Very often, we as PR professionals, are labelled as a not-so-serious lot who are controlled by the wishes of their employers or clients, things which are not in great taste. Yes, we are hired by organisations for a certain purpose, to be their mouthpiece to the media and for external public. Does that necessarily make us unethical? Not really.
Our profession becomes a soft target because many PR practitioners are mere implementers or messengers. Many of us have worked for a company or organisation. It is common sense that while representing a company, organisation or industry, we must act professionally and do nothing to dishonor or displease those whom we represent. From loyalty perspective, this is also being ethical.
It becomes important to share that ethical decisions are needed almost every day in PR work. Everyday there are things that put us in a spot. If a journalist wants some sensitive information, should we wait to return their call once the deadline is over so that they cannot use the information? Do we avoid saying no to a client who has unrealistic expectations of communication so that it doesn’t jeopardize the relationship? Our marketing department makes dubious claims about a new product, how do we manage that? We get a lucrative offer by a competitor of the current organisation, would it be ethical to use the current work knowledge and organisation’s secrets in the new job?
So, we are always in an ethical dilemma of sorts. There are ethics related to rules and duties, to right or wrong, about actions. We must do what is right, regardless of the consequences. The most commonly used ideology in public relations is advocacy of the employer or client’s position above all other interests and very rightly so.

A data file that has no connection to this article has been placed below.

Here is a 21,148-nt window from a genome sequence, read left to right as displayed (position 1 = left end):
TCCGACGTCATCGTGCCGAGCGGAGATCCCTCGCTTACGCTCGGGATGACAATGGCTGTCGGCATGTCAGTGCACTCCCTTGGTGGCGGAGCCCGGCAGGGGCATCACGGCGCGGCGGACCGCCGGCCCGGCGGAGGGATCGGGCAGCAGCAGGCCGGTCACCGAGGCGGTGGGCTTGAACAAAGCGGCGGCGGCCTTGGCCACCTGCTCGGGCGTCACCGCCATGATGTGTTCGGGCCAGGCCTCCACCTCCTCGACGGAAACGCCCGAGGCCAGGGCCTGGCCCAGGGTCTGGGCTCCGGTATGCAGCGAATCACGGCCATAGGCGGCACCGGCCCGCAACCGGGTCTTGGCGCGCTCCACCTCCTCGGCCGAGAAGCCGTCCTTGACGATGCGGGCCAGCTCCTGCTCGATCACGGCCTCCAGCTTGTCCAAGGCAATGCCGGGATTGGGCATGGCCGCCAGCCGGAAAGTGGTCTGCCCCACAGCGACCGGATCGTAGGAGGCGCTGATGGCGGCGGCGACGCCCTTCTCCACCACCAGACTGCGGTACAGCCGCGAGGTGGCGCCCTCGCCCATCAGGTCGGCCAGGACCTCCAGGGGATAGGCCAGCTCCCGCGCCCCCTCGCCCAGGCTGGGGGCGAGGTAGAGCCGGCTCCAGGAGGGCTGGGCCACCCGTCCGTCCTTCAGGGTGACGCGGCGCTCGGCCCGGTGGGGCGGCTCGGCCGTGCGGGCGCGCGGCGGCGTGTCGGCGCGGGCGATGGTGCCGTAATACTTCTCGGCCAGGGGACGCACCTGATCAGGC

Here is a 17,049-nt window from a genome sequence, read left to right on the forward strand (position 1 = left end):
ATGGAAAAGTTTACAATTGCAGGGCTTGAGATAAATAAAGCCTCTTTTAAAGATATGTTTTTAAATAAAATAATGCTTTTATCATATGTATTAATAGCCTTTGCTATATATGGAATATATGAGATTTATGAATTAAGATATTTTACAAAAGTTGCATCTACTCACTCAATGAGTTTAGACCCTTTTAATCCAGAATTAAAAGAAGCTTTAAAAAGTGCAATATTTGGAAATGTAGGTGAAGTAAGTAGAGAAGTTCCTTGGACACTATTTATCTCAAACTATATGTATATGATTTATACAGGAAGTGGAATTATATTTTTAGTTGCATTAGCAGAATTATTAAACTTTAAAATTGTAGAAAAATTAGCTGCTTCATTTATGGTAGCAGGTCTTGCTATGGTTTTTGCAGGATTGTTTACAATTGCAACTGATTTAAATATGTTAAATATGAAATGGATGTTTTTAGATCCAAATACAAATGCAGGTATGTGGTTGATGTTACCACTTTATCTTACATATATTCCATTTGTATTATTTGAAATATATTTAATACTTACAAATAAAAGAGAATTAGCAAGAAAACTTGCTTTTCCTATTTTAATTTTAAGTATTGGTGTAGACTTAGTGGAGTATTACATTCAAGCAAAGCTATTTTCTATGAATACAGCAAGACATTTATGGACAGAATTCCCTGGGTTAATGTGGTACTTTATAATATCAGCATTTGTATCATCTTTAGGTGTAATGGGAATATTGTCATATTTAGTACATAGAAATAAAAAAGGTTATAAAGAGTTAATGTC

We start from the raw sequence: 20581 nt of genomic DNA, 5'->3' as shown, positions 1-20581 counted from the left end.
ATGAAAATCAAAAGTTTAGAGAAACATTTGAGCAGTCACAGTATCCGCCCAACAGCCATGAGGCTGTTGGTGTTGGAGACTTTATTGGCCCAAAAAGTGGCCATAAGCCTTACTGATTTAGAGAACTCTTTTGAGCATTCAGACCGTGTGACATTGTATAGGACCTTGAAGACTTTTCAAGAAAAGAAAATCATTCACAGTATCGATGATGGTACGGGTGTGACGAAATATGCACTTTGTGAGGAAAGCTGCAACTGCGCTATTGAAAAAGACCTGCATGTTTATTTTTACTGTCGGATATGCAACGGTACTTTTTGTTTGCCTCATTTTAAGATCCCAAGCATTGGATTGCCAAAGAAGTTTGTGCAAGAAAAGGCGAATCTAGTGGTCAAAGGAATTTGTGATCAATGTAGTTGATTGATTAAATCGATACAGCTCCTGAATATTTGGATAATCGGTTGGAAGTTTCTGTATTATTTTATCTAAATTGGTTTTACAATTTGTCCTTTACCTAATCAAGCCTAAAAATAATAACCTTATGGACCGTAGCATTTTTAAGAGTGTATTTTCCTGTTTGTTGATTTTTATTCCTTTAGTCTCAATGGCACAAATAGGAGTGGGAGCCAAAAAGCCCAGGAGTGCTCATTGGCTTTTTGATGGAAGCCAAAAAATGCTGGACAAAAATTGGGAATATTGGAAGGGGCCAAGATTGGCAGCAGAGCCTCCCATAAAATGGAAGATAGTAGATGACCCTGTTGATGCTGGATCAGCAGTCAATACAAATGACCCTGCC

Ethics present core values based upon facts, independence, accountability, and respect. Every Public Relations professional must use these values to make good decisions and maintain professional behaviour.
However one must not forget that there are ethics related to a situation, which means that every action or dilemma must be evaluated in a particular context rather than making it generic. It is good to have very high ethical philosophy, but ethics might vary in everyday practice of Public Relations.
There are ways to manage this. First and foremost, we must define the specific issue or conflict with a clear mind to make things easy for us. We must identify the internal and external factors that might influence the decision. What are the key values and principles involved. Identify the parties who will be affected by the decision and what is your obligation to each.
Besides these, a public relations professional must be honest, integrity is very important, while communicating with the public on behalf of a company or organisation. This means providing accurate and truthful information. They must take responsibility for their own actions when representing a company or organisation.
A public relations employee must maintain loyalty to the company or client for which they are working. This makes the employer build trust and stay assured that the concerned person is working in the best interest of the company.
It is crucial to provide the public with pertinent information so that people can make informed decisions. It is important to provide views from different sides and/or people, as well as all the relevant facts.
What to my mind is extremely vital is, that, to communicate accurate information, public relations professionals must do their own homework first. This involves doing background research and using critical thinking for maintaining credibility as an expert and as a result in building a trusting relationship between the company and the public.
These are few tips and methods which help in maintaining our ethics as public relations experts and add to our credibility as serious professionals with a lot of depth.